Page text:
To the Editor:
A casual stroll through the government department reveals an environment exploding with stress. Some of this, such as the stress attributed to upcoming prelims, is justified. The stress surrounding the nomination of Brett Kavanaugh and subsequent allegations is wildly misplaced.
Cornellians are rightfully distressed about the prospect that an abuser could sit on the court. However, we seem to be ignoring the disturbing and rapid decay of due process in the United States as a result of this debacle. We must grapple with the idea of what is considered enough to ruin someone’s life. Is an unproved and possibly unprovable allegation enough to destroy someone’s career and potential for having a normal life?
I ask the editor, and my Cornell community as a whole, what is to stop someone from making an allegation against you? Anyone can say you did anything at any given time in any location. How can you prove you didn’t? In most cases, such as Brett Kavanaugh’s, you simply cannot. This is why we must require some sort of standard to determine the veracity of an allegation. In court, this would be called a burden of proof.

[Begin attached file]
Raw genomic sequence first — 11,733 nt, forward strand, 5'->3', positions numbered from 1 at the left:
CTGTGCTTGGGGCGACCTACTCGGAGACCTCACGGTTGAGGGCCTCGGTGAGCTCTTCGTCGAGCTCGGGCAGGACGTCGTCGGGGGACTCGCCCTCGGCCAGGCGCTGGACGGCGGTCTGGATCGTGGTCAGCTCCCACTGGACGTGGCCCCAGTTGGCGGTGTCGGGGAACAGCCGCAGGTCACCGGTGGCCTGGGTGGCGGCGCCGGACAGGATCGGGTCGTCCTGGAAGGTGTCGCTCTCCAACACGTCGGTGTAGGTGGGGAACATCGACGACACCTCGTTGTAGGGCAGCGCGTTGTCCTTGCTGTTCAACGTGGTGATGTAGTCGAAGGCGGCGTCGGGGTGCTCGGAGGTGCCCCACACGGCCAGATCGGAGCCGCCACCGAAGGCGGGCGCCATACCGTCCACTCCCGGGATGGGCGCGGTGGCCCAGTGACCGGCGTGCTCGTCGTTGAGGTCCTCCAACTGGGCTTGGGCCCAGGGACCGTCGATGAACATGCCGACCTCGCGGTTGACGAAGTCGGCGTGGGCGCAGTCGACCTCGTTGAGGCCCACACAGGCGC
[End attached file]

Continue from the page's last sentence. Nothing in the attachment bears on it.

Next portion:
Sexual assault is terrible. Not a single well-meaning, reasonable person would say otherwise. If evidence comes out that proves Brett Kavanaugh assaulted Dr. Ford, he should not only be removed from consideration for being on the Supreme Court, he should also be forced out of the D.C. circuit court. That being said, such evidence has not yet been presented. So far, the entire situation has been a case of he said, she said. Kavanaugh, as well as every other human being who could be in this situation, deserves much better than this.
Ruairi Walsh ’21